Queeries

From RuPaul to Versace, taking a queer eye to the very very queer Emmy Award nominations

LGBTQ folks and their stories were all over the Emmys this morning — and it's the latest sign of tangible progress in queer representation.

LGBTQ folks and their stories were all over the Emmys this morning

Clockwise from top left: Darren Criss in American Horror Story: Cult, RuPaul's Drag Race, Sarah Paulson in American Horror Story: Cult, Queer Eye, Lily Tomlin in Grace & Frankie, Tituss Burgess in The Unbreakable Kimmy Schmidt. (Courtesy)

Queeries is a weekly column by CBC Arts producer Peter Knegt that queries LGBTQ art, culture and/or identity through a personal lens.

By now, there should be little debate about how much visibility matters at awards shows. Dismissing them as silly showcases of celebrity worship looks past what a remarkable platform they can be for diverse voices — certainly LGBTQ voices. The big issue is whether those voices get invited to the party in the first place. While historically the norm has been very problematic in that respect, progress seems to really be happening in the past few years — and this morning's Emmy nominations were no exception.

For what it's worth, the Emmy Awards have a pretty respectable track record when it comes to rewarding LGBTQ folks and the television that represents them. Sure, Queer as Folk and The L Word were essentially snubbed, but come on, didn't they kind of deserve to be? Besides, the landmark coming out episode of Ellen won an Emmy for writing (in addition to nominations for directing and acting) in 1997; HBO's Angels in America miniseries won a then-record 11 Emmys (including four for acting alone) in 2004; and Six Feet Under, Will & Grace, Modern Family and Transparent have all been substantially embraced by the awards (collectively, they have received 54 wins and 236 nominations). And considerably more openly LGBTQ artists have received attention Emmys than Oscars. In the past three years alone, Kate McKinnon, Lena Waithe, Sarah Paulson, Jill Soloway and Lisa Cholodenko have all won Emmys for writing, directing or acting.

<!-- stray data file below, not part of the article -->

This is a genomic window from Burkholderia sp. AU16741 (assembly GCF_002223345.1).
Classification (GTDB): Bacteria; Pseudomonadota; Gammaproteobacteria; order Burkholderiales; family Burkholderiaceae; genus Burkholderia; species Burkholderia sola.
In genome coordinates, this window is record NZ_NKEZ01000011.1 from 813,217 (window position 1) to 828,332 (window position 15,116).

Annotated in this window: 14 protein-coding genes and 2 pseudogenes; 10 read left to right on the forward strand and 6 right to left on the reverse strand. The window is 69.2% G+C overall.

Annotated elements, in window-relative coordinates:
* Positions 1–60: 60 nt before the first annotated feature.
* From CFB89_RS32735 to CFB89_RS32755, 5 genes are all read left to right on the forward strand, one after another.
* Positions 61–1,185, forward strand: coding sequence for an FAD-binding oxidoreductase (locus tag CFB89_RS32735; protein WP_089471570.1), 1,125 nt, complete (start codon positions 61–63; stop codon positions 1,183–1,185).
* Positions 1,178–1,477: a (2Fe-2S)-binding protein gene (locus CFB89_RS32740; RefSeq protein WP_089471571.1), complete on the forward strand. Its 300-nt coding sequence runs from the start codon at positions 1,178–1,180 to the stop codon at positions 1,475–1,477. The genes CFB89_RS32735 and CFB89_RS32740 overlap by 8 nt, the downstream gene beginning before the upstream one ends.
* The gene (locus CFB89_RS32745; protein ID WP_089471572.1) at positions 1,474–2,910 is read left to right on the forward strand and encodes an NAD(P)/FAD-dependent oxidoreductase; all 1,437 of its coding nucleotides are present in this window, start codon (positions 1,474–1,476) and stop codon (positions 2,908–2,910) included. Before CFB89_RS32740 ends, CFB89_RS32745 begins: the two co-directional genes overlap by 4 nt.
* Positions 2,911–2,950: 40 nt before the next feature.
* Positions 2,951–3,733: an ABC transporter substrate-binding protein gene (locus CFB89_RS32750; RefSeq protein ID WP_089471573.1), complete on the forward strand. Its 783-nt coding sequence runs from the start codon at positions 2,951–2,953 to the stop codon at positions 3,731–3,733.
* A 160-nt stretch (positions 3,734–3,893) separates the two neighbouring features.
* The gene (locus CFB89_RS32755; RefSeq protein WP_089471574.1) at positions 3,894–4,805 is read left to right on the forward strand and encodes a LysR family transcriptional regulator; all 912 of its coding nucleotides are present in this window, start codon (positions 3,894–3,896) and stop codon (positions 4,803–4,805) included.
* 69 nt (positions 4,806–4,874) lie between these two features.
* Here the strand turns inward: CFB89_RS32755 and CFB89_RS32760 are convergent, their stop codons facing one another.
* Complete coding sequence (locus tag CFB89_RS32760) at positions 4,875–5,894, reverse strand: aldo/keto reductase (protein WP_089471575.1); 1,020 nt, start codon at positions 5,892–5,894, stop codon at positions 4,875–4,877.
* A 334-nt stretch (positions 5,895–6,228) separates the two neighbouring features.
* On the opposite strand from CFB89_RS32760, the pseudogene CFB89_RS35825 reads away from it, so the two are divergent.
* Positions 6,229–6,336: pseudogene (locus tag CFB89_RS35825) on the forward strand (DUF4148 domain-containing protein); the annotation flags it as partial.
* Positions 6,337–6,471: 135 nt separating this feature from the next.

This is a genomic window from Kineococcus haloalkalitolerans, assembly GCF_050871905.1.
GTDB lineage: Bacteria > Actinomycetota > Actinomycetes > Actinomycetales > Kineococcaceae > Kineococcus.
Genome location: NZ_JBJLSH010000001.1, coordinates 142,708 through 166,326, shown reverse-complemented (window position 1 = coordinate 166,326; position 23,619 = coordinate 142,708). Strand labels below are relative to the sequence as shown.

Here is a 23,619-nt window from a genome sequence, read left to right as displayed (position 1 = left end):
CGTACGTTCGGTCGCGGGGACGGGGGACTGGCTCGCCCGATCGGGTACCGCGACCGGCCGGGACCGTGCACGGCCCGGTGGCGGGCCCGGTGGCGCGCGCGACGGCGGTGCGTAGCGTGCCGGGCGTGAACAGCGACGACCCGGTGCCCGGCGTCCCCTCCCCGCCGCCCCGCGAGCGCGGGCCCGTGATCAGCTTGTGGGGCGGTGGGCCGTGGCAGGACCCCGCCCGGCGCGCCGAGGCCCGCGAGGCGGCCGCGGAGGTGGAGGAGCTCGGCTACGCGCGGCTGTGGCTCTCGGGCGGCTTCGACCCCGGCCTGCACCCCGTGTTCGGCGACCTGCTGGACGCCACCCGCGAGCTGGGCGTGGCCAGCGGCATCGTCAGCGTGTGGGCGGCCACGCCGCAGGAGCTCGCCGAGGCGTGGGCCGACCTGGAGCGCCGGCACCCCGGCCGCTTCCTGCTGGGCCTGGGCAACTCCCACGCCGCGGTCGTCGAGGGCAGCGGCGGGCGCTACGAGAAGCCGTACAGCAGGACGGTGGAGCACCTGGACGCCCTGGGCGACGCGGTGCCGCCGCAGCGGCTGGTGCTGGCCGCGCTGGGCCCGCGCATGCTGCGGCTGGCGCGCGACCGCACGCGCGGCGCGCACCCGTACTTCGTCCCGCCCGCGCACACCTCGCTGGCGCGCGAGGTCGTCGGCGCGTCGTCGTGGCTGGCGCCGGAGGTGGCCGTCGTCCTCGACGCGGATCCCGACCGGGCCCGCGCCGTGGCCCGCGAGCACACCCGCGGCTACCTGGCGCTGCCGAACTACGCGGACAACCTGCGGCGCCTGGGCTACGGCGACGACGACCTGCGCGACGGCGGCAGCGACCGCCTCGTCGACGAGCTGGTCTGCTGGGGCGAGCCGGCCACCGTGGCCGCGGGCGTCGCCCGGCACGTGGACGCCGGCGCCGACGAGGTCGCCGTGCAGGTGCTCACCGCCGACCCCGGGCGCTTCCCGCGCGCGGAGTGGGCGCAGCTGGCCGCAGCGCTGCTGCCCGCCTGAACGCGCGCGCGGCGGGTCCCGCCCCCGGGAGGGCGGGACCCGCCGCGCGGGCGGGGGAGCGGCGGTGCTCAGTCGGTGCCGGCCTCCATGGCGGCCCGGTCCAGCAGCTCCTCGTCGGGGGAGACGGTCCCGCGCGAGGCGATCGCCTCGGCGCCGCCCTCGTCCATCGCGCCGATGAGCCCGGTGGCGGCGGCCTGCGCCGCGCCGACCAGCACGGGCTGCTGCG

Paulson and McKinnon were both nominated again this morning, for American Horror Story: Cult and Saturday Night Live, respectively — part of truly incredible group of openly LGBTQ nominees, particularly women. Jane Lynch (The Marvelous Mrs. Maisel), Lily Tomlin (Grace and Frankie), Cherry Jones (The Handmaid's Tale), Titus Burgess (Unbreakable Kimmy Schmidt) and Ricky Martin (The Assassination of Gianni Versace: American Crime Story) join Paulson and McKinnon to make up a total of seven openly queer acting nominees — a few of them even playing queer characters! That's more than the Oscars have nominated, ever (because no, if they weren't out at the time, it doesn't count).

Move over to the category for reality television host and it gets even queerer. We're talking 2/3rds: Ellen DeGeneres, Jane Lynch again, Tim Gunn and RuPaul Charles made up an impressive four of the six nominees (Heidi Klum and W. Kamau Bell being the others).

And then there are all the LGBTQ-themed stories represented. Major nominations were given to The Assassination of Gianni Versace: American Crime Story, RuPaul's Drag Race, Queer Eye and Will & Grace (though barely — only Megan Mullally made the cut). Great Canadians Sandra Oh (Killing Eve) and Tatiana Maslany (Orphan Black) were both nominated in the lead actress category for playing characters who are definitely not quite straight, and Oh also became the first Asian woman ever nominated in the category. Ditto Samira Wiley and Alexis Bledel for The Handmaid's Tale. There's even a song literally called "I'm Gay" that's nominated in the original song category for Netflix's Big Mouth. And if you think, "That's all great, but what about Pose?" — don't worry, the F/X series actually wasn't eligible this year.

It's all pretty exciting, though the Emmy voters can't quite take all the credit: television itself has done a lot of the work for them by upping its game with LGBTQ representation. It isn't perfect, but we've come a long, long way from even just a few years ago — and certainly from when Ellen DeGeneres's coming out episode brought her to the Emmy stage in 1997. Here's hoping a few folks follow in her footsteps (or she follows in her own) when the awards are handed out September 17th.

About the Author

Peter Knegt

Peter Knegt has worked for CBC Arts since way back in 2016, with highlights including co-hosting weekly live talk show State of the Arts, writing the regular LGBTQ-culture column Queeries and playing integral roles in the launch of series The Filmmakers and Canada's a Drag. Beyond CBC, Knegt is also the filmmaker of numerous short films and the author of the book About Canada: Queer Rights. You can follow him on Instagram and Twitter with the same obvious handle: @peterknegt.

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